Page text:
The front runner for the Republican nomination, Donald Trump, is not used to icy receptions. That's why - it may have been jarring for the business mogul to be openly booed at the Republican Jewish Coalition Presidential forum on Thursday, where every single GOP candidate appeared, except for Kentucky Sen. Rand Paul.
The jeering happened when a moderator, who asked questions after Trump's speech, asked Trump if he would unequivocally name Jerusalem as the unquestioned capital of Israel.
"You know what I want to do? I want to wait till I meet with Bibi, you know, I'm leaving for Israel in a very short period of time."
Trump was referring to Israeli Prime Minister Benjamin Netanyahu, while most Republican presidential candidates were resolute in their stance that Jerusalem should be the capital.
"Who's the wise guy?" Trump responded to the jeers. "Do me a favor, just relax, okay? You'll like me very much, believe me."
The speech itself had its own issues. Trump openly told the audience that he didn't think he would get their support.
"You're not gonna support me because I don't want your money. You want to control your politicians, that's fine. Five months ago I was with you," Trump said. "I do want your support, but I don't want your money."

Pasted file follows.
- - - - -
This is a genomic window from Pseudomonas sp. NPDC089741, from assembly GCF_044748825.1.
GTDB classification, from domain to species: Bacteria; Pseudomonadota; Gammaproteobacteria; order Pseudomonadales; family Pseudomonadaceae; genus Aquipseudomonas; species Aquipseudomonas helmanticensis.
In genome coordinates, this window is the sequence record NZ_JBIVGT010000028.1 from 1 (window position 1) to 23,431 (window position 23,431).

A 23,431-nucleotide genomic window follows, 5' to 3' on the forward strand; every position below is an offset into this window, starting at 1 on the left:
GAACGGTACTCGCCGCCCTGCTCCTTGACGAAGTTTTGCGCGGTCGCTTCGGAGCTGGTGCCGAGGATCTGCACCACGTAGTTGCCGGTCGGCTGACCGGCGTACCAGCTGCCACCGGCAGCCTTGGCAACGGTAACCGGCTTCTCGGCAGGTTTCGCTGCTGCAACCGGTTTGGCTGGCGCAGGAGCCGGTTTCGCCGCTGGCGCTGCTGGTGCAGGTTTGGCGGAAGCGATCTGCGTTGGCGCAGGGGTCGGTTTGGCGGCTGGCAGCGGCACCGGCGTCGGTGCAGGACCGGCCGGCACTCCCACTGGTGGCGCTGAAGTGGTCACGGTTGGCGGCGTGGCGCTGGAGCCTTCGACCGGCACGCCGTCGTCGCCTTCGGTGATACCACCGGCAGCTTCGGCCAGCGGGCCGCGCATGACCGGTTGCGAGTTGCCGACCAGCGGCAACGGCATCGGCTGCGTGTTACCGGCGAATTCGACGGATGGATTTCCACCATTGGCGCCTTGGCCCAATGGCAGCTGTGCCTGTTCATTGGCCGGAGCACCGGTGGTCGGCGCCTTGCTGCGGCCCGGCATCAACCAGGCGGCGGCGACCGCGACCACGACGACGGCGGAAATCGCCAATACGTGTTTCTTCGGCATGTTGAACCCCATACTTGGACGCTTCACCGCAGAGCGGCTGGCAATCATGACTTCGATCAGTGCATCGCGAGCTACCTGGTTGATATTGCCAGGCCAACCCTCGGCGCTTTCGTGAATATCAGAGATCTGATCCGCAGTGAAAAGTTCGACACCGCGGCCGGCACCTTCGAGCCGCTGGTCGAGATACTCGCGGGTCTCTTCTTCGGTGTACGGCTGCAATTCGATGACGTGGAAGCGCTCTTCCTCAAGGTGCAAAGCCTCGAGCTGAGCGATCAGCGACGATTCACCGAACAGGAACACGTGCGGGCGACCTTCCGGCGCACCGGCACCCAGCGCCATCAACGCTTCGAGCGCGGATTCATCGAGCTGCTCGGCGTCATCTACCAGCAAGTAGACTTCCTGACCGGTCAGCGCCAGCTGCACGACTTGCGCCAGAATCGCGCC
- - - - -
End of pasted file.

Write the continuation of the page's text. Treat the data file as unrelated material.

Former President George W. Bush Press Secretary Ari Fleischer found this assertion "offensive" and a "woeful misread" of the Republican Jewish Coalition.
Some audience members found Trump's speech offensive. During the speech, attendees could be seen shaking their heads in disbelief and with faces buried in their hands.
The eyebrow raising comments kept coming, such as when Trump told the room that he's a negotiator, "like you folks."
"Is there anybody that doesn't renegotiate deals in this room?" Trump said. "This room negotiates them, perhaps more than any other room I've ever spoken in."
The rest of the speech was received with polite applause and chuckles.
Later on Thursday, the Anti-Defamation League said in a statement that it reviewed Trump's remarks and concluded that -- unlike in other cases -- Trump was not trying to be offensive.
"In this case he is speaking to a group of Jewish Republicans, a significant portion of whom are business people," ADL CEO Jonathan A. Greenblatt said in a statement. "We do not believe he intended his comments regarding negotiations and money to relate specifically to their Jewishness, but we understand that they could be interpreted that way. We encourage him to clarify that this was not his intention, and that he rejects the traditional stereotypes about Jews and money."
CBS News' Julianna Goldman contributed to this report.
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